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Bible Commentary Index
Necessity of Prayer Index
VIII. PRAYER AND CHARACTER
"General Charles James Gordon, the
hero of Khartum, was a truly Christian soldier. Shut up in the Sudanese town
he gallantly held out for one year, but, finally, was overcome and slain. On
his memorial in Westminster Abbey are these words, 'He gave his money to the
poor; his sympathy to the sorrowing; his life to his country and his soul to
God.'" -- HOMER W. HODGE.
PRAYER governs conduct and conduct makes character. Conduct,
is what we do; character, is what we are. Conduct is the outward life.
Character is the life unseen, hidden within, yet evidenced by that which
is seen. Conduct is external, seen from without; character is internal
-- operating within. In the economy of grace conduct is the offspring of
character. Character is the state of the heart, conduct its outward
expression. Character is the root of the tree, conduct, the fruit it bears.
Prayer is related to all the gifts of grace. To character
and conduct its relation is that of a helper. Prayer helps to establish
character and fashion conduct, and both for their successful continuance
depend on prayer. There may be a certain degree of moral character and
conduct independent of prayer, but there cannot be anything like distinctive
religious character and Christian conduct without it. Prayer helps, where
all other aids fail. The more we pray, the better we are, the purer and
better our lives.
The very end and purpose of the atoning work of Christ is to
create religious character and to make Christian conduct.
"Who gave Himself for us, that He
might redeem us from all iniquity, and purify unto Himself a peculiar
people, zealous of good works."
In Christ's teaching, it is not simply works of charity and
deeds of mercy upon which He insists, but inward spiritual character. This
much is demanded, and nothing short of it, will suffice.
In the study of Paul's Epistles, there is one thing which
stands out, clearly and unmistakably -- the insistence on holiness of heart,
and righteousness of life. Paul does not seek, so much, to promote what is
termed "personal work," nor is the leading theme of his letters deeds of
charity. It is the condition of the human heart and the blamelessness of the
personal life, which form the burden of the writings of St. Paul.
Elsewhere in the Scriptures, too, it is character and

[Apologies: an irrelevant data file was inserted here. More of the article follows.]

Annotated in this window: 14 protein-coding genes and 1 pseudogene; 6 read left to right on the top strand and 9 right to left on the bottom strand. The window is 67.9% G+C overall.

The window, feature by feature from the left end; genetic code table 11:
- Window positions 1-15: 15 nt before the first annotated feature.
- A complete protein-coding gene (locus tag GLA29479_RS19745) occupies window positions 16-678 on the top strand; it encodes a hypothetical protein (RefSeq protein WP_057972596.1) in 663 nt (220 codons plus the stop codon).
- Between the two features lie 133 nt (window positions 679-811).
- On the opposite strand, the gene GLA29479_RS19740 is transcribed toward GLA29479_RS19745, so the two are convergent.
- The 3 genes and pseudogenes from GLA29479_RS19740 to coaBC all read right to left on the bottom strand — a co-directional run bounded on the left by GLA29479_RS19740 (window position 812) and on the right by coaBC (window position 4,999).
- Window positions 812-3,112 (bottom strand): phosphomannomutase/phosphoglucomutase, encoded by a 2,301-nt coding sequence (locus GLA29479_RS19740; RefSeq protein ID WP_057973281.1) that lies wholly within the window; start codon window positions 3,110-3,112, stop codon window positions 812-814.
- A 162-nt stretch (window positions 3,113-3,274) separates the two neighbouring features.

conduct which are made preeminent. The Christian religion deals with men who
are devoid of spiritual character, and unholy in life, and aims so to change
them, that they become holy in heart and righteous in life. It aims to
change bad men into good men; it deals with inward badness, and works to
change it into inward goodness. And it is just here where prayer enters and
demonstrates its wonderful efficacy and fruit. Prayer drives toward this
specific end. In fact, without prayer, no such supernatural change in moral
character, can ever be effected. For the change from badness to goodness is
not wrought "by works of righteousness which we have done," but according to
God's mercy, which saves us "by the washing of regeneration." And this
marvellous change is brought to pass through earnest, persistent, faithful
prayer. Any alleged form of Christianity, which does not effect this change
in the hearts of men, is a delusion and a snare.
The office of prayer is to change the character and conduct
of men, and in countless instances, has been wrought by prayer. At this
point, prayer, by its credentials, has proved its divinity. And just as it
is the office of prayer to effect this, so it is the prime work of the
Church to take hold of evil men and make them good. Its mission is to change
human nature, to change character, influence behaviour, to revolutionize
conduct. The Church is presumed to be righteous, and should be engaged in
turning men to righteousness. The Church is God's manufactory on earth, and
its primary duty is to create and foster righteousness of character. This is
its very first business. Primarily, its work is not to acquire members, nor
amass numbers, nor aim at money-getting, nor engage in deeds of charity and
works of mercy, but to produce righteousness of character, and purity of the
A product reflects and partakes of the character of the
manufactory which makes it. A righteous Church with a righteous purpose
makes righteous men. Prayer produces cleanliness of heart and purity of
life. It can produce nothing else. Unrighteous conduct is born of
prayerlessness; the two go hand-in-hand. Prayer and sinning cannot keep
company with each other. One, or the other, must, of necessity, stop. Get
men to pray, and they will quit sinning, because prayer creates a distaste
for sinning, and so works upon the heart, that evil-doing becomes repugnant,
and the entire nature lifted to a reverent contemplation of high and holy
Prayer is based on character. What we are with God gauges
our influence with Him. It was the inner character, not the outward seeming,
of such men as Abraham, Job, David, Moses and all others, who had such great
influence with God in the days of old. And, today, it is not so much our
words, as what we really are, which weighs with God. Conduct affects
character, of course, and counts for much in our praying. At the same time,
character affects conduct to a far greater extent, and has a superior
influence over prayer. Our inner life not only gives colour to our praying,
but body, as well. Bad living means bad praying and, in the end, no praying
at all. We pray feebly because we live feebly. The stream of prayer cannot
rise higher than the fountain of living. The force of the inner chamber is
made up of the energy which flows from the confluent streams of living. And
the weakness of living grows out of the shallowness and shoddiness of
Feebleness of living reflects its debility and langour in
the praying hours. We simply cannot talk to God, strongly, intimately, and
confidently unless we are living for Him, faithfully and truly. The
prayer-closet cannot become sanctified unto God, when the life is alien to
His precepts and purpose. We must learn this lesson well -- that righteous
character and Christlike conduct give us a peculiar and preferential
standing in prayer before God. His holy Word gives special emphasis to the
part conduct has in imparting value to our praying when it declares:
"Then shalt thou call and the Lord